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Did you know?
40% of consumer transactions are still made with cash.
Therefore, the probability of counterfeit bills ending up in your hands is still as real as ever.
So much so, as many as 88 million counterfeit USA bills were seized in 2013, alone! The US Mint has made great efforts in recent years to introduce security features in the circulating currency in order to help reduce the extent of the problem.
By combining their efforts with modern microprocessor-driven bill counters and highly sophisticated software; the level of protection to the local discerning businessman, is increased considerably.
Below, we've provided an overview of the anti-fraud innovations built into today’s USA dollar bills, that make it possible for you to check for possible fraudulent currency.
The $100 bill was redesign back in 2013, was a long time coming.
However, the end result was the most complex note ever made. It has the most advanced protection features of any US Dollar bill, ever made!
Here's how you too can check the $100 bill:
There are seven security features, and seven bills they affect.
All seven US bills are 2.61 inches wide x 6.14 inches long and 0.0042 inches thick, with each weighing exact 1 gram.
The 3D ribbon is magic. It is made up of hundreds of thousands of “micro-lenses”.
For example: move the bill while focusing on the broken blue strip in the center. You will see the “bells” printed on the ribbon change to“100”s and they and the 100’s should move in an unusual way.
When you rotate the note around the vertical blue ribbon, the bells and the 100’s move up and down. When you tip the bill around its (horizontal) wider edge, they move side-to-side.
The trick is, the bells and “100”s should move in the opposite direction from the way the bill is being rotated.
Also, check that the ribbon is woven through the paper from front to back, and not just printed on top.
Tilt the note and look at the ''bell'' in the "Inkwell" and the large numeral "100" in the lower right corner of the front of the note - they should shift color from copper to green as the note moves.
Hold the note to the light and look for another (faint outline) image of Benjamin Franklin in the blank space between the upper (small) and lower large “100” on the right-hand side of the bill, partly overlapped by the Treasury seal.
It should be visible from both sides of the note.
Hold the bill to the light; there should be an embedded thread running vertically to the left of Ben Franklin.
The thread is imprinted with the small letters “USA” alternating with the number “100”.
The thread should be visible from both sides of the note. This thread glows pink when illuminated by ultraviolet light (UV) – this is how the cheaper bill counters check for forgeries – they use only UV light.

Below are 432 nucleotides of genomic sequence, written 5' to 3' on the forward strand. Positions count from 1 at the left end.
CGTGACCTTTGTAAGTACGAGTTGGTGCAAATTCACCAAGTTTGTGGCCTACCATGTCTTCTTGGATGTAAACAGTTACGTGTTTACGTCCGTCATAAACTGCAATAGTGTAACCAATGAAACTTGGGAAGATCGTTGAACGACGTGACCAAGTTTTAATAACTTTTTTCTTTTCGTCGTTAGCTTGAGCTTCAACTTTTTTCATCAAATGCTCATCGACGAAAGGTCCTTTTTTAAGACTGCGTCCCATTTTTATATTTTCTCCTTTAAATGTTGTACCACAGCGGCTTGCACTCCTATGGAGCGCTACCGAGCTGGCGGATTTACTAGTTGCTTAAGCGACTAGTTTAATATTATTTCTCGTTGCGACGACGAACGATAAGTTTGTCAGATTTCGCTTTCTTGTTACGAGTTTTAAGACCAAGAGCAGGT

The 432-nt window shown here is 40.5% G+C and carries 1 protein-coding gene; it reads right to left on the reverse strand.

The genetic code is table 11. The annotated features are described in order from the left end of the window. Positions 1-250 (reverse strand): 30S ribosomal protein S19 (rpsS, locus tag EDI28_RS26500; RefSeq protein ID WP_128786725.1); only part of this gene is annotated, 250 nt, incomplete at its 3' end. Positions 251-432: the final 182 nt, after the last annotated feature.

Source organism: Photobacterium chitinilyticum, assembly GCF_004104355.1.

Move your finger up and down Ben Franklin’s right shoulder (left side of the bill). It should feel rough to the touch, as a result of recessed intaglio printing.
Older-tech raised printing can be felt throughout the rest of the $100 note; this gives all genuine notes a distinctive texture that you can compare with the feel of a bill you know to be genuine.
Look carefully (magnification is necessary) to see the micro-printed text “THE UNITED STATES OF AMERICA”on the collar of Ben Franklin’s jacket, just below his neck-scarf.
Then there should be “USA 100” around the blank space containing the watermark of Ben Franklin, and “ONE HUNDRED USA” along the Founding Father’s golden quill, and also small "100's" in the note borders. Not easy to see!
You can check out the full descriptions of these features on the US Federal Reserve website
The site also shows some very useful pictures of how you twist and turn the bills to make the security features possible to see.
It is best to start with the hundred dollar note, as it is the more advanced, and the other bills have the same types of features, just fewer. I highly recommend taking a look at the website – it could save you being caught with a dud!
As you can see, bill counters and bill sorters that check for counterfeit printing errors have to be pretty sophisticated, yet are able to find these faults in a matter of milliseconds.
The $50 bill is not as advanced as the hundred, as it was last updated in 2004 and has not been changed since.
The main difference in the $50 bill security features, is the lack of a 3D Security Ribbon.
The $20 bill was last redesigned in 2003, and has the same anti-counterfeit precautions as the $50.
The $10 was updated in 2006 (same feature set as $50), the $5 in 2008 (no color-shifting ink), the $1 in 1963 (has only the raised printing), and the less-common $2 in 1976 (raised printing only).
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Take a look at our range of highly sophisticated bill counters on our website, for a range of bill counters and sorters with varying degrees of security protection.